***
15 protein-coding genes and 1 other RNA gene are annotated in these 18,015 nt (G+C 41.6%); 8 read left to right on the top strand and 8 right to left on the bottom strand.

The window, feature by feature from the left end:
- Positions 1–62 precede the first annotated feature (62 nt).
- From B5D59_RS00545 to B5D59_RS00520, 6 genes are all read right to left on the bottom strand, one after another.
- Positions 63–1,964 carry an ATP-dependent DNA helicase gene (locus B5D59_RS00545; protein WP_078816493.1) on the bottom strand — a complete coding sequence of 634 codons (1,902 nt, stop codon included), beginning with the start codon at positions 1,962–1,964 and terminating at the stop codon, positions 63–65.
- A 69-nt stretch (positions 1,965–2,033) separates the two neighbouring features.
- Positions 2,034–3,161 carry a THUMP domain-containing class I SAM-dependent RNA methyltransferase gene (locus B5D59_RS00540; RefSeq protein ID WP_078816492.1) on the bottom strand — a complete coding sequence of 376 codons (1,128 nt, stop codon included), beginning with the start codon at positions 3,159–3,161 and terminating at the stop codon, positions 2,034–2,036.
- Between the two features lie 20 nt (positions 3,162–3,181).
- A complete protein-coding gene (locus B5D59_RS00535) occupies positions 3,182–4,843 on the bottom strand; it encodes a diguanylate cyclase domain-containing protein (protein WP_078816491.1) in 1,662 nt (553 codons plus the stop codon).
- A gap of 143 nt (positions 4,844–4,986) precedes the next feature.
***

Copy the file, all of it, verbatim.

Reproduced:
15 protein-coding genes and 1 other RNA gene are annotated in these 18,015 nt (G+C 41.6%); 8 read left to right on the top strand and 8 right to left on the bottom strand.

The window, feature by feature from the left end:
- Positions 1–62 precede the first annotated feature (62 nt).
- From B5D59_RS00545 to B5D59_RS00520, 6 genes are all read right to left on the bottom strand, one after another.
- Positions 63–1,964 carry an ATP-dependent DNA helicase gene (locus B5D59_RS00545; protein WP_078816493.1) on the bottom strand — a complete coding sequence of 634 codons (1,902 nt, stop codon included), beginning with the start codon at positions 1,962–1,964 and terminating at the stop codon, positions 63–65.
- A 69-nt stretch (positions 1,965–2,033) separates the two neighbouring features.
- Positions 2,034–3,161 carry a THUMP domain-containing class I SAM-dependent RNA methyltransferase gene (locus B5D59_RS00540; RefSeq protein ID WP_078816492.1) on the bottom strand — a complete coding sequence of 376 codons (1,128 nt, stop codon included), beginning with the start codon at positions 3,159–3,161 and terminating at the stop codon, positions 2,034–2,036.
- Between the two features lie 20 nt (positions 3,162–3,181).
- A complete protein-coding gene (locus B5D59_RS00535) occupies positions 3,182–4,843 on the bottom strand; it encodes a diguanylate cyclase domain-containing protein (protein WP_078816491.1) in 1,662 nt (553 codons plus the stop codon).
- A gap of 143 nt (positions 4,844–4,986) precedes the next feature.